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New Bedford Guide goes cold turkey


As everyone – outside of North Korea – knows by now, the Internet caused a massive change in the way we consume news. Legacy media – like newspapers and even local television channels – have struggled to adapt for almost two decades now. And about a decade ago, the advent of social media, such as Facebook, threw another curveball at the mainstream media. Into this seismic disruption stepped new media, begat and raised by the Internet and savvy to its ways.

Locally, new media was and is New Bedford Guide – which has become an almost ubiquitous presence in our daily online lives. It’s nothing short of a phenomenon on the Web and has become a behemoth as its growth has mirrored that of all social media.

It’s loved and valued by many – and also looked down on by many. Being savvy in the dark arts of cyberspace means knowing how to conjure up some click-bait. That’s the outrageous headline or post that grabs your eyeballs as fast and furiously as a car wreck. Even if you hate it, you can’t turn away.

Crime as click-bait

Too often in revitalizing cities, crime is click-bait. In New Bedford that click-bait is as dangerous to the city as any narcotic. It perpetuates a negative stereotype and reinforces old prejudices. “White Flight” – the term coined to describe the mass migration of urban dwellers to the suburbs – was largely fueled by a racially-tinged attitude that “other” people were moving into “our” neighborhoods and bringing crime with them. The “others” largely being black or Latino.

So, it was of significance this week that New Bedford Guide announced a major change in their posting policy. From their website:

“Statistically crime is down 10% in New Bedford for each of the past two years, but if you follow social media you would think the opposite is true. At New Bedford Guide, we report the daily crime that occurs in New Bedford and these posts go viral more than most stories on social media. At New Bedford Guide we are looking to significantly change how we do business by only reporting the significant regional crime stories and stop posting the less significant, daily ones. (Emphasis added.)

“We feel that this will significantly boost the positive perception of New Bedford and make New Bedford a better place to do business which will help the local economy. As we all know, a better economy reduces crime.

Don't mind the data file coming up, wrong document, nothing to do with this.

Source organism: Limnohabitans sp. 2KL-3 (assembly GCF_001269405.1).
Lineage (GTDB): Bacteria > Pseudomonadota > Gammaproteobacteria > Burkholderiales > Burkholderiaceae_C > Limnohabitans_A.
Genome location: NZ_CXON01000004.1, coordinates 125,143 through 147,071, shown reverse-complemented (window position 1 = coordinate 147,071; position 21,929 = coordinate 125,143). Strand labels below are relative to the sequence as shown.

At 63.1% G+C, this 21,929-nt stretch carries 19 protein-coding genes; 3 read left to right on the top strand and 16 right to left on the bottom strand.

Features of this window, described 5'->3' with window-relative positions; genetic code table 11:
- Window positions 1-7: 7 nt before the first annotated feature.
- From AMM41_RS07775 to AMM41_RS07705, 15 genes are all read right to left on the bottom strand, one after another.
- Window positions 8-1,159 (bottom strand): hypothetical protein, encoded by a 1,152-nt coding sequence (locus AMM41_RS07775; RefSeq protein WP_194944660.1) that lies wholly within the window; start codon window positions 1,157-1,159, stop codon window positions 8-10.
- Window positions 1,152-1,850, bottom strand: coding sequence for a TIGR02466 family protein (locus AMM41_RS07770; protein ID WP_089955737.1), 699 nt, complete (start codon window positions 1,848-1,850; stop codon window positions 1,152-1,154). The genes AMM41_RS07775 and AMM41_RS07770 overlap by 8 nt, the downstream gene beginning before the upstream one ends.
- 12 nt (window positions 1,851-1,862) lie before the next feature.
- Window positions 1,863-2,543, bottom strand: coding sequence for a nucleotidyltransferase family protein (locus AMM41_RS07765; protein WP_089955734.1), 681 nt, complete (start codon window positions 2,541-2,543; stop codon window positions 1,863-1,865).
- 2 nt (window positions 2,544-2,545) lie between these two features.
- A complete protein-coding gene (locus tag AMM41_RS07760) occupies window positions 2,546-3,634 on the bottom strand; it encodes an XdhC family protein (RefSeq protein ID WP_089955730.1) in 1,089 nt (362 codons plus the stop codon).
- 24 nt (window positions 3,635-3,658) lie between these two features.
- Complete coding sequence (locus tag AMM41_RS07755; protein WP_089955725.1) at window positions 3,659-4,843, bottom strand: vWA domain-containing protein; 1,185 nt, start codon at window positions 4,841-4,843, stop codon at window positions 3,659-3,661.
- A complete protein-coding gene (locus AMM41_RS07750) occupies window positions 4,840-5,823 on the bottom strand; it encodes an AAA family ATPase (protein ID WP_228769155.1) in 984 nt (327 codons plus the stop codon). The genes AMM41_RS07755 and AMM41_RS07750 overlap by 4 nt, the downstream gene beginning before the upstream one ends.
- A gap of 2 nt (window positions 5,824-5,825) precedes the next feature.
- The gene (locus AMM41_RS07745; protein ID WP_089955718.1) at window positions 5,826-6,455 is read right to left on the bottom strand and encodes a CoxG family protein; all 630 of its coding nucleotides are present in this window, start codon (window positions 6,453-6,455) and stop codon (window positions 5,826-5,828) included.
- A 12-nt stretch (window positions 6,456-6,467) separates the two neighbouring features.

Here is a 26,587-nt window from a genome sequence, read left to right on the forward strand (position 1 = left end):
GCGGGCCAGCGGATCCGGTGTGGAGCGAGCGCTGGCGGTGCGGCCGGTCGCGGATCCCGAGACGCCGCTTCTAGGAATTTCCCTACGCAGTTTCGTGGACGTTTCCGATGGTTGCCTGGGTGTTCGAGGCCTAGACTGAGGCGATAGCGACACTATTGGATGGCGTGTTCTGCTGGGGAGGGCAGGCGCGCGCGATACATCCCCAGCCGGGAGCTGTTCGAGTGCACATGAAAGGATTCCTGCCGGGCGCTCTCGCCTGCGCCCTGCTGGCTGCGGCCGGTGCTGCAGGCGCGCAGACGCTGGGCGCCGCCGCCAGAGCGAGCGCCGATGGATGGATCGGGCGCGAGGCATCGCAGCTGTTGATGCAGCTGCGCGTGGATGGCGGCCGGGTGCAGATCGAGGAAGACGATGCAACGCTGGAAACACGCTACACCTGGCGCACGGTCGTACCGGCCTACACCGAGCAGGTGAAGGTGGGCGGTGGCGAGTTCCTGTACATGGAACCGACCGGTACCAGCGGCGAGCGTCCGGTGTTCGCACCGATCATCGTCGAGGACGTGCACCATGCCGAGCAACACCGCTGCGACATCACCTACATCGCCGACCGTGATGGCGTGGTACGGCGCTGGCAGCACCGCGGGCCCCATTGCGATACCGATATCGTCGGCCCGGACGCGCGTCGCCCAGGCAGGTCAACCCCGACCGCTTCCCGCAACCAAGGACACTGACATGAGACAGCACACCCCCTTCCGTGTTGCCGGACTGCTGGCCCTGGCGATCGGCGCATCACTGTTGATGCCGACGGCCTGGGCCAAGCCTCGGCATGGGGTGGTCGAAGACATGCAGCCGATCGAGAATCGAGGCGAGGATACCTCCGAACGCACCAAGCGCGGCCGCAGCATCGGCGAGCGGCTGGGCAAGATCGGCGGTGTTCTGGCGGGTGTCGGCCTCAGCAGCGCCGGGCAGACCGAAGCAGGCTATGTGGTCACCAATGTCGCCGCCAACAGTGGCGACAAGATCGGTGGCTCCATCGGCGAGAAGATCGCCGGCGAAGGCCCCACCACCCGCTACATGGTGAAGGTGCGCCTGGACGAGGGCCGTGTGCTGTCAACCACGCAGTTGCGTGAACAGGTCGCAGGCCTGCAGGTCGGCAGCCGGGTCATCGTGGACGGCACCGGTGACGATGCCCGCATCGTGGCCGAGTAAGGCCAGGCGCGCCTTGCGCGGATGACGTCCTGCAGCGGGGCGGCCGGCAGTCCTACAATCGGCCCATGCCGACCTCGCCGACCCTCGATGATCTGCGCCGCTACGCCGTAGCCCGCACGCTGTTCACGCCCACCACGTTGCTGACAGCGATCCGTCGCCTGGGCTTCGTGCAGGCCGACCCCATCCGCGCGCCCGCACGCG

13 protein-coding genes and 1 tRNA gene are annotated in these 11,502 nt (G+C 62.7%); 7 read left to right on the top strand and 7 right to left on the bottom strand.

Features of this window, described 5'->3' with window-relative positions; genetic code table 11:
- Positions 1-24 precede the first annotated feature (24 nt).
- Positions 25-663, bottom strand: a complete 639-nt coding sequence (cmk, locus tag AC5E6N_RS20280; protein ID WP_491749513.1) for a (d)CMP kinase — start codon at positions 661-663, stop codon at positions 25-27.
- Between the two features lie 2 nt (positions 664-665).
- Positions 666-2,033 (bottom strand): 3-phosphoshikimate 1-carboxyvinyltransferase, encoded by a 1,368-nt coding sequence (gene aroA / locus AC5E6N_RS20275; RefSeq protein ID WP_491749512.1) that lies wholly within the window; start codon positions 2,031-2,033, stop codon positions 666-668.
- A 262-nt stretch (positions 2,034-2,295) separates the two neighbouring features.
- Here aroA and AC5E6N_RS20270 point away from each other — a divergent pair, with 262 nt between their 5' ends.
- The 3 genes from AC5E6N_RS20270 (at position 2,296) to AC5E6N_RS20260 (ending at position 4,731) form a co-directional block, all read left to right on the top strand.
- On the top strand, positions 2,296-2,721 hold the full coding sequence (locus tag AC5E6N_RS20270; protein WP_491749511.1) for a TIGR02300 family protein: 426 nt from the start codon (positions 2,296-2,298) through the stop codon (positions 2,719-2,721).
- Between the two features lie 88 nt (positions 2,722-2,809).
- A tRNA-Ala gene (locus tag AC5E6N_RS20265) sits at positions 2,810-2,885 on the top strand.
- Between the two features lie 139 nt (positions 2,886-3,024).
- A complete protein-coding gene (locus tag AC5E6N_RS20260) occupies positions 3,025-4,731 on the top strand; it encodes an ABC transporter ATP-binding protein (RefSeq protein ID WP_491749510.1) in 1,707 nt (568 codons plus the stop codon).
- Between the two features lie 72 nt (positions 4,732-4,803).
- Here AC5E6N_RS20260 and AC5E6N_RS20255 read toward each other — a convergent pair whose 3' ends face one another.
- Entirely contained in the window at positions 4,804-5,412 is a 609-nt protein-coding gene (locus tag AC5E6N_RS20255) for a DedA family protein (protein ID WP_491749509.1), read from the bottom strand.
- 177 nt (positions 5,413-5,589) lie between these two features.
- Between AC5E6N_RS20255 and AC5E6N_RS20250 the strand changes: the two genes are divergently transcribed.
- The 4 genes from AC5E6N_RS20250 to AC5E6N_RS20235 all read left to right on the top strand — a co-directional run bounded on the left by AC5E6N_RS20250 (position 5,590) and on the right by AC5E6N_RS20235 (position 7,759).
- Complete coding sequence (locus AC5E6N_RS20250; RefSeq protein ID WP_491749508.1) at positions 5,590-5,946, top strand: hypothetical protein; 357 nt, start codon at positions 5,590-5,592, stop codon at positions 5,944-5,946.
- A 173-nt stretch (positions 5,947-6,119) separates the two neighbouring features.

“Our goal from this day forward is to show the best of New Bedford, not the worst. We hope you will support us in this effort.”

And I say, hats off to New Bedford Guide. Because in New Bedford, the constant drumbeat of crime reporting – by both old and new media – has been out of all proportion to the actual safety of the city. It’s a topic the current mayor refers to often. And he’s right. Very often in life, perception becomes reality. And the lack of editorial judgement by local media has helped create the perception of New Bedford as an urban jungle populated by nothing but drug dealers, gang members and other assorted criminals.

Reversing “White Flight”

Before “White Flight” and even now in more economically advanced communities, crime reporting wasn’t a social media spectator sport like it has become in New Bedford. Very often, it was and still is a once-a-week police blotter in a local weekly or daily newspaper.

Sure, New Bedford – just like many older, post-industrial cities – can be a gamey place. And yes, we’re feeling the ravages of the opioid epidemic here as it’s also being felt in so many other places.

But I’m still waiting for my mugging. Almost every day, I walk to Groundwork! from my home off Cottage Street, zip through Clasky-Common Park and skip down Purchase Street – unmolested. After reading a morning’s worth of headlines that everyone but me has been mugged at knifepoint! Maybe I should learn to dress better?

As I’ve written before, I’m well past the age to qualify as a ‘millennial” – but as in so many other ways, that age group has a healthier understanding of what it means to be part of a community and live in a city than some older folk.

You need to keep your eyes open in any urban environment – not just New Bedford. But you also need to bring a sense of perspective to your city experience.

The new media revolution evolves

To better appreciate all the good stuff that New Bedford Guide delivers each and every day to my newsfeed, I am glad they’re developing this sense of perspective. Congratulations to them on being at the forefront of this latest evolution of the new media revolution in New Bedford and beyond.

It represents a maturation of the form and a good progression of the business model. New Bedford Guide and its founder, Michael Silvia, have made the decision that devoting their resources toward the many informative and useful stories, images and live feeds they create and share is a more accurate representation of the city rather than posting daily opportunities for regressive Facebook rants. 

It’s a sound editorial choice and reflects the better reality so many of us see and feel every day in New Bedford.


Steven Froias